I For One Welcome Our New Fungal Overlords


Zombies. People seem to have really fallen in love with the genre in the past few years. I remember watching both Resident Evil AND Shaun of the Dead the same night at our local theater, and then dragging my husband back to watch it AGAIN. I was at the edge of my seat during 28 Days Later (though I was partly watching to catch a glimpse of our newest Doctor…Christopher Eccelston! Yes, he had a role in that movie). Since then, I’ve become a bit zombie’d out, even annoyed. I haven’t read Pride and Prejudice and Zombies yet because, well, I don’t think even zombies can liven up that yawn-o-rama. Of course, it’s shows like The Walking Dead that restore my faith in zombie culture (and books like The Passage).

But what if zombies were real?

National Geographic has just put out an article this month about not one, but FOUR newly discovered fungi (so new, they don’t really have the correct nomenclature for them yet!) that “infects” ant species in Brazil, causing them to wander around looking for a good spot to promptly die and allow their fungus master to eat them from the inside out! Yikes! Just take a look at the pictures, they are UTTERLY HORRIFYING.

True, they aren’t “real” zombies in the sense that they don’t consume the living flesh of their ant brethren. But they are completely consumed by the fungus, which dictates their movements and may force them to infect other ants. The fungus will then have the ants find a stable place, like a leaf or a vine, and clamp down on it, effectively immobilizing themselves there, at which point the microorganism kills the ant, and begins the next phase of it’s life cycle…sprouting, using the ant’s body as sustenance. Ugh, I just felt a cold shiver go up my spine.

However, as new as this specimen is, this isn’t the first parasite I’ve heard of that uses ants to complete its life cycle. The Oatmeal originally introduced me to Dicrocoelium dendriticum, a parasite that also turns ants into their zombie slaves, forcing them to clutch a tall blade of grass for long periods of time to get eaten.  In addition to ants, the species uses snails and cows for temporary to permanent homes.  Humans can also be infected by this creature, which is classified as a fluke, not a fungus. But still! Another animal that uses mind control on ants. I guess their nervous system is just that easy to mess with.

Stories like this can keep me awake at night with how little we really know about the world around us.  Who is to say there isn’t a similar fungus/virus/worm that could make its way into our system and take us over, without anyone even knowing it?  The Nat Geo fungus has already shown that it can branch off and infect other animals such as flies or crickets.  Just a few more steps and you are up to vertebrates!  Gross.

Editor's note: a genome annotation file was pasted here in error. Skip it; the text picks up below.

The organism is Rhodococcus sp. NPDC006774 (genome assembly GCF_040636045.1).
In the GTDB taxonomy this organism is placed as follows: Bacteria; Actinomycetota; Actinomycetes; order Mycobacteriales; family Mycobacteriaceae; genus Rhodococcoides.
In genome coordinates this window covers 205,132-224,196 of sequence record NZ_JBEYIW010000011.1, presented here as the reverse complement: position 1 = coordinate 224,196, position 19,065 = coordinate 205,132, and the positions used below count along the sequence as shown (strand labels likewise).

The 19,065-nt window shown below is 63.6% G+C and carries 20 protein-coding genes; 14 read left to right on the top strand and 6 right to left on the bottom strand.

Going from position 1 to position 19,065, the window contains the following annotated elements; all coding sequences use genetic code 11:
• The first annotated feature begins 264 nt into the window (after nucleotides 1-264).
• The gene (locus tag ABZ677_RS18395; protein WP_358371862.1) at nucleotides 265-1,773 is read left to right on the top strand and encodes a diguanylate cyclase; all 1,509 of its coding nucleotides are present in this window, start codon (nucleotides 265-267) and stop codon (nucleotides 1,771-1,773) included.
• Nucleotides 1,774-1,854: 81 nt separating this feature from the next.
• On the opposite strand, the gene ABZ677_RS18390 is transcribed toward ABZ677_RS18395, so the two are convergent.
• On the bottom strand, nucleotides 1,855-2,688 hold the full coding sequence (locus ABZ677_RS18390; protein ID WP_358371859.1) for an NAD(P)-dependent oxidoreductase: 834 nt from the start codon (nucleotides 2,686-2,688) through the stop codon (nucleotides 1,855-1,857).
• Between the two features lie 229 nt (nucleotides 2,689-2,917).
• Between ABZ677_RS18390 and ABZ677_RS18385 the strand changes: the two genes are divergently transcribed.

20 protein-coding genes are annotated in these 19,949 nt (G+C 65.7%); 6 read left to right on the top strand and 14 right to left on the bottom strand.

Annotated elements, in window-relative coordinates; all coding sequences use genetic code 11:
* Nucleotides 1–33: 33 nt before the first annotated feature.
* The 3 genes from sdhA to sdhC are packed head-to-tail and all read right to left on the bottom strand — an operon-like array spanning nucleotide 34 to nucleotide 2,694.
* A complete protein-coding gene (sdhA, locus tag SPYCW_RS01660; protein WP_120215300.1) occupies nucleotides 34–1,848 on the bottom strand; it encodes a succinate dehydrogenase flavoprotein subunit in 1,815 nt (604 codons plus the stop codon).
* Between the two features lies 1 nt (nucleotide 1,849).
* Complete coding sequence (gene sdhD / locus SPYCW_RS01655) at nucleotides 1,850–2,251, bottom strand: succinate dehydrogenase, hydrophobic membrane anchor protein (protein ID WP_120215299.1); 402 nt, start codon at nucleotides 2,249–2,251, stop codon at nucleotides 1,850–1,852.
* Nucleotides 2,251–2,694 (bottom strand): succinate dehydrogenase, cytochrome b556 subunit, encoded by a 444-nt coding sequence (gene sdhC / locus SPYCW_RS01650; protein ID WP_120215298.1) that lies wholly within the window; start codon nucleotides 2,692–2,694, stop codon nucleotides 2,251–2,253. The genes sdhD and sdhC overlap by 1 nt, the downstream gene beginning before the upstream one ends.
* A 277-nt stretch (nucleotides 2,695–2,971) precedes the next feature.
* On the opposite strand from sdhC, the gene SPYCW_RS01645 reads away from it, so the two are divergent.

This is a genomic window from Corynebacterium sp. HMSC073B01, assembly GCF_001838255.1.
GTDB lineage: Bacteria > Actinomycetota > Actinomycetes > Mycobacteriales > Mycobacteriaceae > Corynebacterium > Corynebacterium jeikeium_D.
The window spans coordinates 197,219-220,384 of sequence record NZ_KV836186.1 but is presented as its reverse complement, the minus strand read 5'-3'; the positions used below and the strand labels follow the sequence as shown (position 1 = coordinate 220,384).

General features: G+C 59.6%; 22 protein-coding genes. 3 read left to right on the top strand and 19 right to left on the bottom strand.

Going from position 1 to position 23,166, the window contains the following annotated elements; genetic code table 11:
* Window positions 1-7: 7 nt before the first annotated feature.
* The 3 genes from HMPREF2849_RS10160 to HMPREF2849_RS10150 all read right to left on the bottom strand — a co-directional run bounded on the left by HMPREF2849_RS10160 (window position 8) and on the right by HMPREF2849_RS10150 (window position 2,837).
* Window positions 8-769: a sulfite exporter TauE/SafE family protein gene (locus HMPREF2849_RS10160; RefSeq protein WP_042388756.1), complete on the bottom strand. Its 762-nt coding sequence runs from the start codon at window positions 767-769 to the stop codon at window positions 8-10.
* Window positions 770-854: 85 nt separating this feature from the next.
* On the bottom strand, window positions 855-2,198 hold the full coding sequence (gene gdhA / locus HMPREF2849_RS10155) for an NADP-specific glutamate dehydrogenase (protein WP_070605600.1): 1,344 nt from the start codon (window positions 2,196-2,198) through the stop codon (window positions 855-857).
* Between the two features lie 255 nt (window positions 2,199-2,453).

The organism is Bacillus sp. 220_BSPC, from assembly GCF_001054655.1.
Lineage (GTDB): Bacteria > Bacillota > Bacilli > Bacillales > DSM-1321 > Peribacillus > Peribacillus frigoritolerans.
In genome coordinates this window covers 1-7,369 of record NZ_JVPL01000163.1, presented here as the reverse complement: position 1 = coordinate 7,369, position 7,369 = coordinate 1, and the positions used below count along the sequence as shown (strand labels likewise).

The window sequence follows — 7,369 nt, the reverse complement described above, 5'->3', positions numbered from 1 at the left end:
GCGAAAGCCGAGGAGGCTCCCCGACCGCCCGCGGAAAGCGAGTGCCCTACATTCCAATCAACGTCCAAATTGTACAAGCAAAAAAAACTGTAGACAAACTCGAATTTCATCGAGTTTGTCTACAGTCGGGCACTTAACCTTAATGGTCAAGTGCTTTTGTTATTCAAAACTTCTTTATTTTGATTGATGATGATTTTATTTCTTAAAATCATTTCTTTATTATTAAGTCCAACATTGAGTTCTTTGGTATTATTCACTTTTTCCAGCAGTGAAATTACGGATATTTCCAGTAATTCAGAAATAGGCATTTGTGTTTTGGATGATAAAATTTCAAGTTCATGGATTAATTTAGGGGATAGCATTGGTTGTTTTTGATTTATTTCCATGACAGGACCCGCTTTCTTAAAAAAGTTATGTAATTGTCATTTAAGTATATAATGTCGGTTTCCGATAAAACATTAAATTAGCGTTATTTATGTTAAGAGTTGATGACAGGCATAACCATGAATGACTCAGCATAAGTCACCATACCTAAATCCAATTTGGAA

But that honestly doesn’t scare me as much as what the article suggested, that because the environment in Brazil was quickly being taken over by encroaching human activity and climate change, we might not have enough time to study these specimens.  The delicate balance of their survival could be destroyed in the next ten, twenty years, as so many other species have been already, many we probably didn’t even know existed in the first place.  For me, the true terror is living in a world without biological diversity and devoid of the mysteries that make me thankful to live on this little rock.

[If you’re interested in helping to preserve biodiversity, here is a list of some highly-rated eco-conservation charities.]

2 Responses to “I For One Welcome Our New Fungal Overlords”

  1. RDaneelOlivaw

    I’ve seen features on the original ant-fungus parasitism (the Ophiocordyceps unilateralis fungus), and agree the idea of mind-controlling plants is a potentially scary one. In particular the degree of control they seem to exert (see: Fungus Makes Zombie Ants Do All the Work) is impressively scary. You ask “Who is to say there isn’t a similar fungus/virus/worm that could make its way into our system and take us over, without anyone even knowing it?”. I say that, as an inhabitant of the environs around Washington DC, there’s ample proof that something like that is ALREADY extant!

  2. The thought of being consumed by another person or animal is very un-nerving to me. I don’t scare easily, but I found Walking Dead to be creepy for that reason. Now, the thought of being overtaken by fungi kind of scares me, too. I know, there’s as much of a chance of that happening as there is a rage virus taking over whole countries. Still, its a scarey thought.

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